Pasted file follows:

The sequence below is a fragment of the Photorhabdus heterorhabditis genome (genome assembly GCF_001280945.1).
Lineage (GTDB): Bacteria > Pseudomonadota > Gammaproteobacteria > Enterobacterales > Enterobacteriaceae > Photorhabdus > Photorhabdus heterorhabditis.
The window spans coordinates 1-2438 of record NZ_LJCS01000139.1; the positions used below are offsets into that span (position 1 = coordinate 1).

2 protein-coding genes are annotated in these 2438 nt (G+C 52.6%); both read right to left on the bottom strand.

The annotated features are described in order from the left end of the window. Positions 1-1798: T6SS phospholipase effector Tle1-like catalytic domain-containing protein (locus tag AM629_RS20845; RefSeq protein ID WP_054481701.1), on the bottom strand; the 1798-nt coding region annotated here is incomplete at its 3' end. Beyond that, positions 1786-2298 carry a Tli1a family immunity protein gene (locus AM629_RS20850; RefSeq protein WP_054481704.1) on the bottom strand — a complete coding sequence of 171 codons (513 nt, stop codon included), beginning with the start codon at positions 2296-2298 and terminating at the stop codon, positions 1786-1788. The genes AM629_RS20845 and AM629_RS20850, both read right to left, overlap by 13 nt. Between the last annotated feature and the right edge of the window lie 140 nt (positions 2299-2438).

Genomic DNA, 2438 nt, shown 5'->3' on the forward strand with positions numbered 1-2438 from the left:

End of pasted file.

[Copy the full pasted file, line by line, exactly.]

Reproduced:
The sequence below is a fragment of the Photorhabdus heterorhabditis genome (genome assembly GCF_001280945.1).
Lineage (GTDB): Bacteria > Pseudomonadota > Gammaproteobacteria > Enterobacterales > Enterobacteriaceae > Photorhabdus > Photorhabdus heterorhabditis.
The window spans coordinates 1-2438 of record NZ_LJCS01000139.1; the positions used below are offsets into that span (position 1 = coordinate 1).

2 protein-coding genes are annotated in these 2438 nt (G+C 52.6%); both read right to left on the bottom strand.

The annotated features are described in order from the left end of the window. Positions 1-1798: T6SS phospholipase effector Tle1-like catalytic domain-containing protein (locus tag AM629_RS20845; RefSeq protein ID WP_054481701.1), on the bottom strand; the 1798-nt coding region annotated here is incomplete at its 3' end. Beyond that, positions 1786-2298 carry a Tli1a family immunity protein gene (locus AM629_RS20850; RefSeq protein WP_054481704.1) on the bottom strand — a complete coding sequence of 171 codons (513 nt, stop codon included), beginning with the start codon at positions 2296-2298 and terminating at the stop codon, positions 1786-1788. The genes AM629_RS20845 and AM629_RS20850, both read right to left, overlap by 13 nt. Between the last annotated feature and the right edge of the window lie 140 nt (positions 2299-2438).

Genomic DNA, 2438 nt, shown 5'->3' on the forward strand with positions numbered 1-2438 from the left: